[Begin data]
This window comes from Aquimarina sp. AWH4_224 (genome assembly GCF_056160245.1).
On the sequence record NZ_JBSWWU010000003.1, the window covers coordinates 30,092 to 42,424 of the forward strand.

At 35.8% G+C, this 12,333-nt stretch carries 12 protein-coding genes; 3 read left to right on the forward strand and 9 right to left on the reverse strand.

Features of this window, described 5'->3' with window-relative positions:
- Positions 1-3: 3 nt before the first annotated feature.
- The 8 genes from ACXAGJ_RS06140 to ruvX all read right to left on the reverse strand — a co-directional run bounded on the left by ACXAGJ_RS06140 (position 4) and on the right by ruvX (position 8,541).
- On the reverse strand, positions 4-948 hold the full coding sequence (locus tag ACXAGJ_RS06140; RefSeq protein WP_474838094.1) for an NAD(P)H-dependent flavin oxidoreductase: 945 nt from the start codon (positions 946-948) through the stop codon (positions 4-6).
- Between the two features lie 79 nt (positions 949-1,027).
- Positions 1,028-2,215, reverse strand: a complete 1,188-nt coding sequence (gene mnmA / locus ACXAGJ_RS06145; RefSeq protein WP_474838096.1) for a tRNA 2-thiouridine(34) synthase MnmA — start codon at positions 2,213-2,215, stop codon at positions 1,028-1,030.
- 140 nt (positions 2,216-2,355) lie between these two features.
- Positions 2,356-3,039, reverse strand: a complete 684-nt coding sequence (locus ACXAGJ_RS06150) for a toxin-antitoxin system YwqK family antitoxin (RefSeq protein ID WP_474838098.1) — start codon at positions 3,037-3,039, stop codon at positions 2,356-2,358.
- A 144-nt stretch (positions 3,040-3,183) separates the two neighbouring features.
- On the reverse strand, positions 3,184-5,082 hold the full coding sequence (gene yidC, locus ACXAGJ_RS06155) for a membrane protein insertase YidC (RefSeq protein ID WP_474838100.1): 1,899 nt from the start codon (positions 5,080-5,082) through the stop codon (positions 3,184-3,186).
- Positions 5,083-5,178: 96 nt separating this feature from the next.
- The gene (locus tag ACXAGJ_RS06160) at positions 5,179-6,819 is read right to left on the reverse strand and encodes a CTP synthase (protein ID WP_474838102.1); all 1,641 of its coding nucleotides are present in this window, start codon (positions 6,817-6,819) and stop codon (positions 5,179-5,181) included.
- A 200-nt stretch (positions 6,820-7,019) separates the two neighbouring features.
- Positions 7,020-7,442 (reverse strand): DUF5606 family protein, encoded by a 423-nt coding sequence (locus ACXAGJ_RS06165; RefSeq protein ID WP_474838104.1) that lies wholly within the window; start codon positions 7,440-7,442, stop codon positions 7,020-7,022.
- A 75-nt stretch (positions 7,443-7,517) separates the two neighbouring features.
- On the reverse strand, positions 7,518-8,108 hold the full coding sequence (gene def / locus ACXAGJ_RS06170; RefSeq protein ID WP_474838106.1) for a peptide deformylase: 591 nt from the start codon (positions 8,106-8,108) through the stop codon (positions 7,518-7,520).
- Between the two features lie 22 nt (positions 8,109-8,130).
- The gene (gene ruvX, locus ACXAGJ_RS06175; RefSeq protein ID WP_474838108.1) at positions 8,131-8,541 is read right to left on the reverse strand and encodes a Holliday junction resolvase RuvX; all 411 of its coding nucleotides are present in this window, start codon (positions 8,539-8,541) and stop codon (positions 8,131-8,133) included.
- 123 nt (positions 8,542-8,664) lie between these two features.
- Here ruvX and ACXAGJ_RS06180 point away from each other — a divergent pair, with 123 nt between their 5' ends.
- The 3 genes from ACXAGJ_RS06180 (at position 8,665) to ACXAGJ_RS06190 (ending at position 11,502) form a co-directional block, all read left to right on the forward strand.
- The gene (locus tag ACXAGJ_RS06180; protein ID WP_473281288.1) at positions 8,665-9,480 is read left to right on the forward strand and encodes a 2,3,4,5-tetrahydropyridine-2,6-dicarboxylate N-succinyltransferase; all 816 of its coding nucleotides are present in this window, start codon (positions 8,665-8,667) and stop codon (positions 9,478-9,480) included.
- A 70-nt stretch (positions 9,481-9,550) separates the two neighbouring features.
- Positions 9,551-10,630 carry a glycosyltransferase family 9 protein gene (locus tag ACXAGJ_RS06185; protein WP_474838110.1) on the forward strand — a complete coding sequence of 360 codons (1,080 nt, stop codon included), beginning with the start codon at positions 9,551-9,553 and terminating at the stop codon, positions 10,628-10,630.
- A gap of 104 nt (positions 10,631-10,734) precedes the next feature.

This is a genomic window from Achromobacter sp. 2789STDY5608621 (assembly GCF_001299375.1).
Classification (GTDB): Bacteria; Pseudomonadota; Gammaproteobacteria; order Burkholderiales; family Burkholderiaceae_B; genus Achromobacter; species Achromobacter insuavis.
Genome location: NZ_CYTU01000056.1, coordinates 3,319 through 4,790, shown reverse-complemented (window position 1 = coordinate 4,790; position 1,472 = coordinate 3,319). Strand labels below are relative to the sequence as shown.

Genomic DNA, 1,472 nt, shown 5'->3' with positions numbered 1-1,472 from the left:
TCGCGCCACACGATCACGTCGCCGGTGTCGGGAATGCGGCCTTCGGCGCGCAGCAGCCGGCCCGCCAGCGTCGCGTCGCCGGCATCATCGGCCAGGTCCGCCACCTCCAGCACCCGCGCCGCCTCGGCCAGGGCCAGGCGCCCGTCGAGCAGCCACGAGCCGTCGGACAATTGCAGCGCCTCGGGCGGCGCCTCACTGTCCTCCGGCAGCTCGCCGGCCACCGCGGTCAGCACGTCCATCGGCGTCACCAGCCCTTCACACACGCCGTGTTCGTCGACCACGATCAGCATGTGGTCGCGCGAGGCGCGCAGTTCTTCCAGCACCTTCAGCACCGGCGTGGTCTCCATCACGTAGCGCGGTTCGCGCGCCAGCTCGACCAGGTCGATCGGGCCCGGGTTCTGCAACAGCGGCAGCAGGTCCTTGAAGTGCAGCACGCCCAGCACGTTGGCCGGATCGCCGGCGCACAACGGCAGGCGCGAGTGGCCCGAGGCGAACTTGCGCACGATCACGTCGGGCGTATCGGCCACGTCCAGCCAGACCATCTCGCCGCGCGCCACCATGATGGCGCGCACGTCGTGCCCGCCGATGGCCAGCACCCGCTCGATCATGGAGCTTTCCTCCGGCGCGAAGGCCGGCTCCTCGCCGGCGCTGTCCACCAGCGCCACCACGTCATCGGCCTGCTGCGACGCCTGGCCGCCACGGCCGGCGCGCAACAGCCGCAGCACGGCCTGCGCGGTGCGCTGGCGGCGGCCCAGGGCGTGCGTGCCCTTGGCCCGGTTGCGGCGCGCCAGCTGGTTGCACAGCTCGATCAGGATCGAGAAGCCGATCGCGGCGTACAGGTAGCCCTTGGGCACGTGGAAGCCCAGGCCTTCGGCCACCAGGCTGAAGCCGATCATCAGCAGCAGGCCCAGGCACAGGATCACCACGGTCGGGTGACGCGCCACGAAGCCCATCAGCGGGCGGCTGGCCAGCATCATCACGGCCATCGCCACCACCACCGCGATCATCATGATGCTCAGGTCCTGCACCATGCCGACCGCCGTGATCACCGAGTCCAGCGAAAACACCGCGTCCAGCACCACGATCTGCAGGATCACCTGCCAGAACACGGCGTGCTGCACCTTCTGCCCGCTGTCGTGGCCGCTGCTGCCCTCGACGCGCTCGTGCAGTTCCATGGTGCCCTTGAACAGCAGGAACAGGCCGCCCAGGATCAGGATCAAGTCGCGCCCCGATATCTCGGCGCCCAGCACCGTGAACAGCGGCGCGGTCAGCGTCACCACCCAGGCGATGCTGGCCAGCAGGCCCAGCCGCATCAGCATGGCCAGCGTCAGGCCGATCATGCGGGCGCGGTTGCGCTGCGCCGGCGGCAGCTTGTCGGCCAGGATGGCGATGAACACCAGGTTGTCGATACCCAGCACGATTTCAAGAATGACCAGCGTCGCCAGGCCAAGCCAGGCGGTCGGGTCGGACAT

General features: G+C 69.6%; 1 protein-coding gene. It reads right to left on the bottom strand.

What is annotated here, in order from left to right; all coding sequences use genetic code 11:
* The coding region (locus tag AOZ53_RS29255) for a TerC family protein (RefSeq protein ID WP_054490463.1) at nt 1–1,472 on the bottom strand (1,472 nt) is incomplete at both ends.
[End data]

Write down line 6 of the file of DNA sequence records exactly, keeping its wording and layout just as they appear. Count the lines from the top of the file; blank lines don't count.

- The 8 genes from ACXAGJ_RS06140 to ruvX all read right to left on the reverse strand — a co-directional run bounded on the left by ACXAGJ_RS06140 (position 4) and on the right by ruvX (position 8,541).